Following her well-publicized nervous breakdown this summer, Mariah Carey continues to rehabilitate her career with a deal to guest star on "Ally McBeal."

Plans call for Carey to appear as a woman involved in a lawsuit filed by a dissatisfied matchmaking service customer. The episode -- in which Carey will sing "Lead the Way" from her "Glitter" soundtrack CD -- is scheduled to air on Jan. 7.

The same episode will also feature Jon Bon Jovi in the first of several planned appearances on the Emmy-winning series.

Speaking of "Ally McBeal," James Marsden is joining the cast as a regular member this season. Marsden's fans know him best as the mutant Cyclops in "X-Men" and John Wilkes Booth in the current box-office hit, "Zoolander."


ABC has decided to hold off on firing the starting gun for "The Runner," the reality show developed by Oscar-winning writers Ben Affleck and Matt Damon.

The network said Friday that, considering what the United States is going through right now, this wouldn't be the best time to air a show about a cross-country manhunt.

ABC Entertainment Television Group co-chairman Lloyd Braun said the decision to hold off until at least next season was unanimous among all those involved with the show.

"We had to really face the music and realize that this is not an environment where it's responsible to do this show," said Braun.

"The Runner" had been scheduled to premiere on Monday, Jan. 7 at 9 p.m.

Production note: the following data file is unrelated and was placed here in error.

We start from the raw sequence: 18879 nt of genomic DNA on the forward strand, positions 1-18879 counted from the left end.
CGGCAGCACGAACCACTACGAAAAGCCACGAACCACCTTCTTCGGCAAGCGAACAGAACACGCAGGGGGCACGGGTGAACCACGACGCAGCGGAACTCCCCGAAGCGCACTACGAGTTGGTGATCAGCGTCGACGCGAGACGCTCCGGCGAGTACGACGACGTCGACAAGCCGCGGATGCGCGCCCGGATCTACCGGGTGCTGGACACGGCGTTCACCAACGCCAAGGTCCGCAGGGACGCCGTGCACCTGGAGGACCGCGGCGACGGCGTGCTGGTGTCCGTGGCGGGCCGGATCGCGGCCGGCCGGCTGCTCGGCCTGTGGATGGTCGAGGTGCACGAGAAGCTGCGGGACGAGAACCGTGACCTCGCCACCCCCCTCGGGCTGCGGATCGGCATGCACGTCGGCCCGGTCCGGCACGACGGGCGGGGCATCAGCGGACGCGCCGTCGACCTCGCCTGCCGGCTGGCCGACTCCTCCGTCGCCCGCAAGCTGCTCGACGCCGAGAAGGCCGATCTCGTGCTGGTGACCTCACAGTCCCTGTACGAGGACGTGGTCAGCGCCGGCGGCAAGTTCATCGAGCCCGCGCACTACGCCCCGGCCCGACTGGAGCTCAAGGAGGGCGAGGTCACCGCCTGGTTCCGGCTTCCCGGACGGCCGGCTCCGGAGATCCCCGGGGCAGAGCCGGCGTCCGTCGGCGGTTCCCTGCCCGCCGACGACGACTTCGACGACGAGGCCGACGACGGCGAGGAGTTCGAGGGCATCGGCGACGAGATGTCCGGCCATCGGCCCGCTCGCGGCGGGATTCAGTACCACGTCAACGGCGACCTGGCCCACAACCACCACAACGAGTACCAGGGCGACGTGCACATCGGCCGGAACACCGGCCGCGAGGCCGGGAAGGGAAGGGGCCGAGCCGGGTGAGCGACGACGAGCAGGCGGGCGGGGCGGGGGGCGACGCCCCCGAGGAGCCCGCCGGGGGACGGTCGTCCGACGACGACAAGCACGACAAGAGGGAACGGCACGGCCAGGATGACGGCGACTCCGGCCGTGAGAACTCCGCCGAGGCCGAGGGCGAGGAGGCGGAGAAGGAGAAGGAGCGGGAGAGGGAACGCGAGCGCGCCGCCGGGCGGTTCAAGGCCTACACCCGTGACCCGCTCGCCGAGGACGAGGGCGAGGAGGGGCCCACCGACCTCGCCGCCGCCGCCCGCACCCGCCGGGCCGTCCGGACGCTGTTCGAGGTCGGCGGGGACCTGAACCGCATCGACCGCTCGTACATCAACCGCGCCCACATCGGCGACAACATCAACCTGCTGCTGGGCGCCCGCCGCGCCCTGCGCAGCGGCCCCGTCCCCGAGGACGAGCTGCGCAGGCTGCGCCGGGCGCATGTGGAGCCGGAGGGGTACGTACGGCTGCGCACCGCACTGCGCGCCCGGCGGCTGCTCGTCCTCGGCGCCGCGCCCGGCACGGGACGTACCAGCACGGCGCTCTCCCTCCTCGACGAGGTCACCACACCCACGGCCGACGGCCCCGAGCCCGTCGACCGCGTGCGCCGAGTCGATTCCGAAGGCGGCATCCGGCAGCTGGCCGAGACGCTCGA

Just as the proliferation of awards shows continues unabated, the expansion of categories also goes on.

Organizers of the American Music Awards announced Monday that the Jan. 9 ceremonies on ABC will feature the new category of Contemporary Inspirational. An award will be given to the Favorite Artist in the genre, covering both gospel and contemporary Christian music.

"In the late 80's we recognized the growth and impact of Rap/Hip Hop by adding that category," said American Music Awards executive producer Dick Clark. "Likewise for Latin Music in the 90's. The time has now come to include Contemporary Inspirational artists and recognize just how strong a force they have become in the world of music."

The addition brings to 21 the number of awards that will be given at the next American Music Awards. Nominees will be announced on Nov. 13.

Related UPI Stories
Trending Stories